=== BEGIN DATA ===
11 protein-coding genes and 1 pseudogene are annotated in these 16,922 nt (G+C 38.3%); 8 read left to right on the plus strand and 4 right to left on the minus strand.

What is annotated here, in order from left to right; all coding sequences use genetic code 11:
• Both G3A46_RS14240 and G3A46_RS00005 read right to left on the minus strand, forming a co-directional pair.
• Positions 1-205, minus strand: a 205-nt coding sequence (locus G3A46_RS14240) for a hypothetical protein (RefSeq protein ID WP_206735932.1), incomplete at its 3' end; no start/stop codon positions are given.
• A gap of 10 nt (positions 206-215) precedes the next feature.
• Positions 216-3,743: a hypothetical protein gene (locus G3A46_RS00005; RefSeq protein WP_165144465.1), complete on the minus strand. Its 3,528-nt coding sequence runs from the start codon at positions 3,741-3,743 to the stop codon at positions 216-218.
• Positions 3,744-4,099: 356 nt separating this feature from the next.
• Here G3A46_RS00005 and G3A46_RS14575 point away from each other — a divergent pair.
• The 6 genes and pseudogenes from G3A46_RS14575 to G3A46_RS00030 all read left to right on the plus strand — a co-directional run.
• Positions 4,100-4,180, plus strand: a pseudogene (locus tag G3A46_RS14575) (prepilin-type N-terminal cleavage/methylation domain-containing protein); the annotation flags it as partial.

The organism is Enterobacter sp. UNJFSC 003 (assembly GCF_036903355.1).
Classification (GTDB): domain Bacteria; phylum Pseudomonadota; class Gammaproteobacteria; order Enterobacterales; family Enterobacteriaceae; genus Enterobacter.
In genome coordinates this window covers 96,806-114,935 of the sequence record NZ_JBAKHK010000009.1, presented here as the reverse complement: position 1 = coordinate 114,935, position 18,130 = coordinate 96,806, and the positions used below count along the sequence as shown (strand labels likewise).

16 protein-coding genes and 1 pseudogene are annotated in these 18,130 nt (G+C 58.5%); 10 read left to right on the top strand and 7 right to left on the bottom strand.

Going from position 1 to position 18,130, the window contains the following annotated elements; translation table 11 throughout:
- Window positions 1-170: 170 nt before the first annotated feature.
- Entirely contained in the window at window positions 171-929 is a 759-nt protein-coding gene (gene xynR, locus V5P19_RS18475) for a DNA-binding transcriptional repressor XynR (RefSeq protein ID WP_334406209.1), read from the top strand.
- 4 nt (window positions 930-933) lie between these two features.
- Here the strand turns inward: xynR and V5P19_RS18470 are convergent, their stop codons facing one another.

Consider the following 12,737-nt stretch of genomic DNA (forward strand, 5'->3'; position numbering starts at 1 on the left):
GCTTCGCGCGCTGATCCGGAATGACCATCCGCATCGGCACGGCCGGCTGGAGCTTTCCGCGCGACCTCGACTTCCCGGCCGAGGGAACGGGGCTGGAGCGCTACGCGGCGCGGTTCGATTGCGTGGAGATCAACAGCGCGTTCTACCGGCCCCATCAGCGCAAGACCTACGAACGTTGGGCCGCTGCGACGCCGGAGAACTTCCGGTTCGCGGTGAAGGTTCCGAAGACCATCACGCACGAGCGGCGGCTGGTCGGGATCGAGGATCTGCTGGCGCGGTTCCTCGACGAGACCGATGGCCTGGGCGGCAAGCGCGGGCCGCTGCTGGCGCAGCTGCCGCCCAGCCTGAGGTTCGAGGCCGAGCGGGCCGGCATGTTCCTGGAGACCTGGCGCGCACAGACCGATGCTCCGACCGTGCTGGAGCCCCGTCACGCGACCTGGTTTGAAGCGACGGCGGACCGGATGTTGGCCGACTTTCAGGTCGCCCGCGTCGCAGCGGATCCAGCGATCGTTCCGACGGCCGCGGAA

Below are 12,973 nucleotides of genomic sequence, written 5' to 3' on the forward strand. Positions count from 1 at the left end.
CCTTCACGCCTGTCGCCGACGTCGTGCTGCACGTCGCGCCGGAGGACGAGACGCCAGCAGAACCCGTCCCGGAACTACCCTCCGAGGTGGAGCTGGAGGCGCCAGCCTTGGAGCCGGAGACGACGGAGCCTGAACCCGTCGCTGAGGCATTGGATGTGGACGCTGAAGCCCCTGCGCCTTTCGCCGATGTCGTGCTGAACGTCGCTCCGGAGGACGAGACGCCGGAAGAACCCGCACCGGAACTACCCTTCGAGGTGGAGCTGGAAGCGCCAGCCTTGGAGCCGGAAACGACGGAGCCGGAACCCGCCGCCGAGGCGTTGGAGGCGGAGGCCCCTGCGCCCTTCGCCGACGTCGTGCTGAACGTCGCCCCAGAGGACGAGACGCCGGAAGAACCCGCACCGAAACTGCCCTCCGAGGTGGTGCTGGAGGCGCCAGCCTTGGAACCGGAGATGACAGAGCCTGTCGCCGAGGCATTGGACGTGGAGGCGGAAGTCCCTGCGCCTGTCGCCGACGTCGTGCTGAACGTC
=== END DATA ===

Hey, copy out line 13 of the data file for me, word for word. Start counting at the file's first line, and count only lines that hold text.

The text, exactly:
In genome coordinates this window covers 96,806-114,935 of the sequence record NZ_JBAKHK010000009.1, presented here as the reverse complement: position 1 = coordinate 114,935, position 18,130 = coordinate 96,806, and the positions used below count along the sequence as shown (strand labels likewise).